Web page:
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7 Science-Backed Ways to Take Better Breaks

Jory MacKay
Jory MacKay / September 25, 2017

It wasn’t until moving to London that I started eating lunch at my desk.

Instead of sitting around a communal table or going out for a leisurely lunch hour, my colleagues would bring microwaved leftovers to their desk or sprint down to the local grocery store to grab a sandwich and chips before plopping back down and resuming their work. There was always too much to be done. Deadlines to hit. Advertisers and investors to appease.

I quit that job, but working in startups and now as a freelancer, the habit unfortunately stuck.

In our always on, 100% hustle, productivity at all costs culture, it’s hard to justify taking a few minutes to yourself during the workday, let alone a full lunch hour. Even a recent Apple ad celebrated entrepreneurs working so hard, they’re not able to see their children.

But this style of working is unsustainable. We physically can’t work at 100% capacity, 100% of the time.

We need breaks. And not just as temporary escapes from the pressures of work. Done properly, breaks can reduce mental fatigue, boost brain function and creativity, and actually keep us on-task for longer periods of time. Ironically, the more time we take off, the more we’re able to work.

So how do you take a proper break? Here are 7 science-backed studies can help you maximize your downtime.

1. Take a Break Every 52 Minutes

50 minute
Just about time to stop for a break...

We’ve all had those moments where time slips away and we’re in the zone for hours on end. But unfortunately, those moments of blissful flow are few and far between. Instead, to get the most out of our workday we need to treat it like a series of small battles, not an all-out war.

Concentration and focus are our ultimate productivity weapons, and need to be protected. Yet they’re constantly under attack and used up resisting the ‘bad’ choices that surround us.

  • You resist the urge to surf the web when you’ve got work to do
  • You resist ordering a burger at lunch
  • You resist checking emails when you’re working on a project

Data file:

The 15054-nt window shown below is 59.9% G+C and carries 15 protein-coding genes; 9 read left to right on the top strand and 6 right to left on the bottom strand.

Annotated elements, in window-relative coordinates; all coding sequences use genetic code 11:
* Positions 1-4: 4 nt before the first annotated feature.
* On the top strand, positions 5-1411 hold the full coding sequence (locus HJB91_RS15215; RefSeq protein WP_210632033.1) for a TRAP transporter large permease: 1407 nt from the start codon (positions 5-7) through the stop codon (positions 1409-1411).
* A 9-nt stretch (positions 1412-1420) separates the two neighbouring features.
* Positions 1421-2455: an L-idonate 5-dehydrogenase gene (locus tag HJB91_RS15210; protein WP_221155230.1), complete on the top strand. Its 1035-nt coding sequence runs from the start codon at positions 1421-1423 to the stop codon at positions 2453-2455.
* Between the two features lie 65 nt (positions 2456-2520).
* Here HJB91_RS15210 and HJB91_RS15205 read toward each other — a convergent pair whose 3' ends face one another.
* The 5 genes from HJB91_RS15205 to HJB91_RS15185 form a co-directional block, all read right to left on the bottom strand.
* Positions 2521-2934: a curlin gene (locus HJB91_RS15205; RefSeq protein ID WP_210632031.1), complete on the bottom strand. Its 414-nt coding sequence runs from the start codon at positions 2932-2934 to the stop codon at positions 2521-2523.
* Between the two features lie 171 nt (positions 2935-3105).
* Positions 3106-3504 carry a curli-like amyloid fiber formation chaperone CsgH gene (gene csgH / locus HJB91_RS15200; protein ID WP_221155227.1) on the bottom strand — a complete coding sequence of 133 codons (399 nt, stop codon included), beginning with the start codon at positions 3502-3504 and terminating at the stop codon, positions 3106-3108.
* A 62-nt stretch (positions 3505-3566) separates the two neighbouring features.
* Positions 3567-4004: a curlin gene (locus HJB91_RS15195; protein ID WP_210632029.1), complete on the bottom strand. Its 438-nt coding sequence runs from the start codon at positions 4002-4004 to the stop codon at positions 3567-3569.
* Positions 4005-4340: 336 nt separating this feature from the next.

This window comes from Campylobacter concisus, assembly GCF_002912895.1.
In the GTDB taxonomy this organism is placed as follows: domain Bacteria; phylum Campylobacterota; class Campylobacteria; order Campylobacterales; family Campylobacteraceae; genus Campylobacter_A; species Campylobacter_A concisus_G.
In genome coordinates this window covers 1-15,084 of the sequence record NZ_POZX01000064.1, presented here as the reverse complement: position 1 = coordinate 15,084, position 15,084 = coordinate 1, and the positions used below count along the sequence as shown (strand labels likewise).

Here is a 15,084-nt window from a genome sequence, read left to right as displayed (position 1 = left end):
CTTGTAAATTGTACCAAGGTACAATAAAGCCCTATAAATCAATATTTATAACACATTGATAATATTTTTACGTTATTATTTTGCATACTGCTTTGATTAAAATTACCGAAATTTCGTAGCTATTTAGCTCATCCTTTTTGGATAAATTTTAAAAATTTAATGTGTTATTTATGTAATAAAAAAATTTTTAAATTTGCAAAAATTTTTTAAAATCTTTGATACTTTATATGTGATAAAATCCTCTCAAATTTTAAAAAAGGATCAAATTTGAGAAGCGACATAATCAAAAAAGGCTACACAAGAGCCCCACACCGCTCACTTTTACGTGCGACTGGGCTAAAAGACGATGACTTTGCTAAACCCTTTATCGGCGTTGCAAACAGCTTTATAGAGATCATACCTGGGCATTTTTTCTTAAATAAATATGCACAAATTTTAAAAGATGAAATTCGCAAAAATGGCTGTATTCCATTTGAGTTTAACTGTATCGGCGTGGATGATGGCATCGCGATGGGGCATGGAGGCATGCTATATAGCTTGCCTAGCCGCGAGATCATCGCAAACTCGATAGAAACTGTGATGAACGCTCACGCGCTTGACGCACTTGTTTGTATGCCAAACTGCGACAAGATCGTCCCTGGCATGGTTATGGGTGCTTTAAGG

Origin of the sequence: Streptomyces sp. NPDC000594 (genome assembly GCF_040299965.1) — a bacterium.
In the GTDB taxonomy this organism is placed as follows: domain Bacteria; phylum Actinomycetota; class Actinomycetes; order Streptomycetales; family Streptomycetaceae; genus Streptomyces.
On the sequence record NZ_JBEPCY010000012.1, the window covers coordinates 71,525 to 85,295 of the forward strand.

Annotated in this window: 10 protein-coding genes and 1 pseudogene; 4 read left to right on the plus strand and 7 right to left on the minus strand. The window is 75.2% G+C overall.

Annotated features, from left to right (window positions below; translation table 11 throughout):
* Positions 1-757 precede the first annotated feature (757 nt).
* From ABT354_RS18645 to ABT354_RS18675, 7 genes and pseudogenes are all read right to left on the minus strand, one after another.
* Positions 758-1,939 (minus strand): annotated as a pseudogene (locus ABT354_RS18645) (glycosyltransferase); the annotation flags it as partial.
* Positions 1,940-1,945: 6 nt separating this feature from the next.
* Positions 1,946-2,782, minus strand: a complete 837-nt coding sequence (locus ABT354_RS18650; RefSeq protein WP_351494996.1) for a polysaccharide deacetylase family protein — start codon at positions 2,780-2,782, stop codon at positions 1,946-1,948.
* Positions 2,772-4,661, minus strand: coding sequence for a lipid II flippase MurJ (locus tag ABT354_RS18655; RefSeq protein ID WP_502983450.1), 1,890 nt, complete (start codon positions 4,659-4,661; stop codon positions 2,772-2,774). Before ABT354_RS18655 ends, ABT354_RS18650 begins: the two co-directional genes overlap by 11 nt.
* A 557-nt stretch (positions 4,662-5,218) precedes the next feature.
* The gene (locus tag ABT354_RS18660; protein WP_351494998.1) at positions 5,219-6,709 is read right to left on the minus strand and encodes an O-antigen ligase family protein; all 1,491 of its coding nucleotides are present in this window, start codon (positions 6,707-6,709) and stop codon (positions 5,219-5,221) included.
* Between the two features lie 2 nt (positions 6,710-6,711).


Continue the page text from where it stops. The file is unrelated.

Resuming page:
All these moments of resistance add up. And to keep our focus and concentration strong all day long, we need to treat our willpower like the muscle it is.

For years, productivity methods like Pomodoro have suggested that working in a series of short bursts or ‘sprints’ followed by short breaks are the best ways to keep yourself on track. But just how long should these bursts be? While the Pomodoro technique advocates for shorter sprints of 25 minutes followed by a 5-minute break (with a longer break after every 4 ‘sessions’), research from the team at DeskTime came up with a different number.

After analyzing 5.5 million daily records of how office workers are using their computer (based on what the user self-identified as ‘productive’ work), they found that the top 10% of productive workers all worked an average of 52 minutes before taking a 17 minute break.

Why does this work? There’s a number of reasons:

  1. By knowing you have a break coming up, you’re more likely to stay focused and work with purpose.
  2. Working for any longer can cause cognitive boredom. Beyond 52 minutes of working your mind starts to wander and can have longer-term negative effects by causing you to be less engaged with the task at hand.
  3. Your body wasn’t meant to sit for 8-hours a day. You’re probably heard that sitting is the new smoking, and while the statement makes for better headlines than fact, it’s true that getting some activity at regular intervals in your day will improve your health and mental focus.

The best part is that this is a basic change to make to your routine. There are tons of tools out there that can help keep you on track from the timer on your phone to apps like Be Focused, which syncs a customizable timer across all your devices.

2. Distract Yourself to Recharge your Focus

The hardest part about taking regular breaks during your workday is that it can be incredibly hard to ‘switch off’. After spending 50+ minutes working intensely on a task, it’s more than natural to continue thinking about it during your break.

But research shows this intense focus actually makes us less focused in the long run.

In a study on attention in the journal Cognition, University of Illinois psychology professor Alejandro Lleras compared how our brains naturally stop registering sights, sounds, and feelings if they remain consistent for a period of time with how they react to thoughts that remain consistent for long periods of time.